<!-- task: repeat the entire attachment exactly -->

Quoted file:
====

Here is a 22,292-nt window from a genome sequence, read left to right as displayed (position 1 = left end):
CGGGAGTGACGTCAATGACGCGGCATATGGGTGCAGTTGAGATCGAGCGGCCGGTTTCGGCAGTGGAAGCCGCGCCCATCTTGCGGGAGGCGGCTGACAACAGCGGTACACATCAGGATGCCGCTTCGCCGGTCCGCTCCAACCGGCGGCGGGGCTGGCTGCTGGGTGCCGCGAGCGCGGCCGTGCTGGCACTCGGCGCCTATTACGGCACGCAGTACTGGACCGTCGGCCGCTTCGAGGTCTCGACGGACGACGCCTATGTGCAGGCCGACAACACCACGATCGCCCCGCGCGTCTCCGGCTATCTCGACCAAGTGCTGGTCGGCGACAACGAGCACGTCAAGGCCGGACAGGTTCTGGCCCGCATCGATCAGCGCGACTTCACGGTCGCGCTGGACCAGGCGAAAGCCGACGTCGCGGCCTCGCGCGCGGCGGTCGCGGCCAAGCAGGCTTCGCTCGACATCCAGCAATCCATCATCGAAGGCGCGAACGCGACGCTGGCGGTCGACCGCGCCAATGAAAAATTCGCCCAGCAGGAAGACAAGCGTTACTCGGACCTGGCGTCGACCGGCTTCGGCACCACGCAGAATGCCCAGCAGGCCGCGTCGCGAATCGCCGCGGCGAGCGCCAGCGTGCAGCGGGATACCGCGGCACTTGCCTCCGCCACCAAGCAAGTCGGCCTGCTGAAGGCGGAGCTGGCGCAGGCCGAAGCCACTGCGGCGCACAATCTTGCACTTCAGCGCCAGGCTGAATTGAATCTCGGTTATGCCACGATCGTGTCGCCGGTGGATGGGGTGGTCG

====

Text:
Here is a 22,292-nt window from a genome sequence, read left to right as displayed (position 1 = left end):
CGGGAGTGACGTCAATGACGCGGCATATGGGTGCAGTTGAGATCGAGCGGCCGGTTTCGGCAGTGGAAGCCGCGCCCATCTTGCGGGAGGCGGCTGACAACAGCGGTACACATCAGGATGCCGCTTCGCCGGTCCGCTCCAACCGGCGGCGGGGCTGGCTGCTGGGTGCCGCGAGCGCGGCCGTGCTGGCACTCGGCGCCTATTACGGCACGCAGTACTGGACCGTCGGCCGCTTCGAGGTCTCGACGGACGACGCCTATGTGCAGGCCGACAACACCACGATCGCCCCGCGCGTCTCCGGCTATCTCGACCAAGTGCTGGTCGGCGACAACGAGCACGTCAAGGCCGGACAGGTTCTGGCCCGCATCGATCAGCGCGACTTCACGGTCGCGCTGGACCAGGCGAAAGCCGACGTCGCGGCCTCGCGCGCGGCGGTCGCGGCCAAGCAGGCTTCGCTCGACATCCAGCAATCCATCATCGAAGGCGCGAACGCGACGCTGGCGGTCGACCGCGCCAATGAAAAATTCGCCCAGCAGGAAGACAAGCGTTACTCGGACCTGGCGTCGACCGGCTTCGGCACCACGCAGAATGCCCAGCAGGCCGCGTCGCGAATCGCCGCGGCGAGCGCCAGCGTGCAGCGGGATACCGCGGCACTTGCCTCCGCCACCAAGCAAGTCGGCCTGCTGAAGGCGGAGCTGGCGCAGGCCGAAGCCACTGCGGCGCACAATCTTGCACTTCAGCGCCAGGCTGAATTGAATCTCGGTTATGCCACGATCGTGTCGCCGGTGGATGGGGTGGTCG